Unfortunately, there are not a lot of schools offering programs in forensic psychology. Another track can be a Bachelor of Science in Criminal Psychology. This program provides you with an overview of the criminal justice system, including aspects of law enforcement, the court systems, correctional organizations, and the ethics and philosophy of criminal justice. You examine theories regarding the nature and cause of criminal behavior and society’s response, approaching the study of crime from a philosophical, psychological, and sociological perspective.
Criminal Psychology vs. Forensic Psychology
Above, we introduced two possible degrees to enter the profession of profiling. Is there a difference? Yes. Criminal psychology focuses on understanding the psychological motivations that occur behind any given crime. It involves the evaluation of crime scenes, evidence, witnesses, and victims. In addition, criminal psychologists create a profile to help law enforcement apprehend a criminal after a crime is committed. Students interested in criminal psychology should study criminal justice, criminology, or forensic psychology.
Forensic psychology applies psychology to the criminal justice system and will frequently deal with the legal aspect of criminal justice, such as law and public policy or competency. These psychologists study and advise on crime prevention systems, rehabilitation systems, and courtroom dynamics. They evaluate criminals and assess the likelihood of re-offending. The majority of forensic psychologists work for state or local government legal or justice systems. Universities, laboratories, hospitals, or medical examiner offices also employ them. A forensic psychology student prepares for his/her career by earning a bachelor’s degree in psychology.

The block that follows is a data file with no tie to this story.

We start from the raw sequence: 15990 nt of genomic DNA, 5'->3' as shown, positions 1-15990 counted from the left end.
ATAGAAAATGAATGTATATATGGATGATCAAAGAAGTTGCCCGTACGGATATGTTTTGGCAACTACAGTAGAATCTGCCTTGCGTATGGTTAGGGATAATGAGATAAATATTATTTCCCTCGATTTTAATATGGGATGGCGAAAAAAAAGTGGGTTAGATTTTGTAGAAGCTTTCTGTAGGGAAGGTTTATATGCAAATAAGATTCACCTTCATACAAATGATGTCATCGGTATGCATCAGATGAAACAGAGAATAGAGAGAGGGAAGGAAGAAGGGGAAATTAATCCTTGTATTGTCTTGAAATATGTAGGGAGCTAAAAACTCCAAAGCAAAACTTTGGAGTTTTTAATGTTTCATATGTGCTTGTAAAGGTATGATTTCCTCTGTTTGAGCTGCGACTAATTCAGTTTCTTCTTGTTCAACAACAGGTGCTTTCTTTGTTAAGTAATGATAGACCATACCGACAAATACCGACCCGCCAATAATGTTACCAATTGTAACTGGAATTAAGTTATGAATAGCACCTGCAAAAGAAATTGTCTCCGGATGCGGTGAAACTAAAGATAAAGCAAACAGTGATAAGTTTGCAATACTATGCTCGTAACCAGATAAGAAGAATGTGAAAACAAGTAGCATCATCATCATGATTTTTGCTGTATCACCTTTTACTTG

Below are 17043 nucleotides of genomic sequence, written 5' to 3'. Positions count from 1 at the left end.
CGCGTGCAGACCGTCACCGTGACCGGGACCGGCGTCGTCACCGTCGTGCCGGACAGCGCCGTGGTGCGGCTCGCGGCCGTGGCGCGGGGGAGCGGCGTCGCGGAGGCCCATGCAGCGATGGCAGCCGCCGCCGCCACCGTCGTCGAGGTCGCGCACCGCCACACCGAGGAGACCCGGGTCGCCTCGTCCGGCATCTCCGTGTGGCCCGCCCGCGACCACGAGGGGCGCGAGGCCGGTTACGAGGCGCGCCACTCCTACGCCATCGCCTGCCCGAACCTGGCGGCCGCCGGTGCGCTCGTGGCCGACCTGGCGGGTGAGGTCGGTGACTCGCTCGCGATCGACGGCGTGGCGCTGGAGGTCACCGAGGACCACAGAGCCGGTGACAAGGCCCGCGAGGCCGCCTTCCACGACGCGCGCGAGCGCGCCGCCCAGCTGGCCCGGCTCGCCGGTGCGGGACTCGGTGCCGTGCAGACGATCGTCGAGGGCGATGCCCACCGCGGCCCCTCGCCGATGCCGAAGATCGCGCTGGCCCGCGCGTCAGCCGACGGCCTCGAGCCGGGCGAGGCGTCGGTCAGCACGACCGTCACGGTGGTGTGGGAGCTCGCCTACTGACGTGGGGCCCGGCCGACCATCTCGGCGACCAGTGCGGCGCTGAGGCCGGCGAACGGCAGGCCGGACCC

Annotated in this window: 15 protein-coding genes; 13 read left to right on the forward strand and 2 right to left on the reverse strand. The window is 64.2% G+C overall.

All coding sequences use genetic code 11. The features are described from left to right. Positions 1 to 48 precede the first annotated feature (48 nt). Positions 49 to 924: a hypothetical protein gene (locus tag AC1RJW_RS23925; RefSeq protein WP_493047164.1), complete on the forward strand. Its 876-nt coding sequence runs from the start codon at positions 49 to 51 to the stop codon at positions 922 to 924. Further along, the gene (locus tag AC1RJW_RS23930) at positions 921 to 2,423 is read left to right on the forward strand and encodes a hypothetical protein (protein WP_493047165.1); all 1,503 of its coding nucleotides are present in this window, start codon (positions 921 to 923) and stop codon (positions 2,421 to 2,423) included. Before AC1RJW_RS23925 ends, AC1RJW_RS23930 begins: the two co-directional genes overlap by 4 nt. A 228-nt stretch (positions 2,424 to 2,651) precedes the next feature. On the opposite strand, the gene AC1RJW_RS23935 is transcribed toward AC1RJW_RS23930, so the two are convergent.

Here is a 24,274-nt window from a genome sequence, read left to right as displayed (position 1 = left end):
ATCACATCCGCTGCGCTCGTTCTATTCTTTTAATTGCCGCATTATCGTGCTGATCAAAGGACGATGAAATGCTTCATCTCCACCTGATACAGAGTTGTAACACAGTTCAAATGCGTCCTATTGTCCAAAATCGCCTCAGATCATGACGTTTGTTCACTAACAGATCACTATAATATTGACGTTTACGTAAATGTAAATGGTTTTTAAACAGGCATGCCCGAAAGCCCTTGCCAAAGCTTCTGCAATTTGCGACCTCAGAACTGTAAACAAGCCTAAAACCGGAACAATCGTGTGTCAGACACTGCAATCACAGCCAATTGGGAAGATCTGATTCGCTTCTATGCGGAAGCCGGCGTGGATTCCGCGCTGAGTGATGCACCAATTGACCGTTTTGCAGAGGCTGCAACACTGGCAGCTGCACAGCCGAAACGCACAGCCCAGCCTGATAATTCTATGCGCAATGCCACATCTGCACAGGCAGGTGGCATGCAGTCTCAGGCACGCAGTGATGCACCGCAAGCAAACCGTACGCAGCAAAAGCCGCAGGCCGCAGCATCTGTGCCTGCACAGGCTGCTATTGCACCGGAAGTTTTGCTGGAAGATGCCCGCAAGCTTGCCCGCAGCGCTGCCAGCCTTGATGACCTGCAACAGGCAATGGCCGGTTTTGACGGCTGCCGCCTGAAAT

As with the bachelor’s degrees, there are both Master’s of Arts and Science in Forensic Psychology. Generally, they both include a fundamental training in clinical psychology as well as specialized coursework and practicum experiences tailored to the study of forensic psychology and law. You may study Psychology & Law, Behavior Pathology, and Child Psychopathology. Other courses, after a year or two of liberal studies, may involve Forensic Psychology, Criminal Psychology, Biopsychology, Criminal Behavior, and Sociology of Deviant Behavior.
To answer the captioned question succinctly, you need a bachelor’s degree. Preferably in criminal justice or psychology. The Pat Brown Criminal Brown Criminal Profiling Agency in Bowie, Maryland states, “A master’s may be perfectly acceptable and a bachelor’s will at least give you the ability to say you are college educated”. The agency also writes, “Most people chose forensics, psychology, or criminal justice as their degree programs.” You may consider a major that offers courses in criminal justice and psychology. You can always advance your education later with a master’s in forensic psychology or similar field.
This is an extremely specialized profession. Because of this fact, there are few jobs available for criminal profilers. Therefore, as you decide on a degree, select the one you can apply to other professions within law enforcement.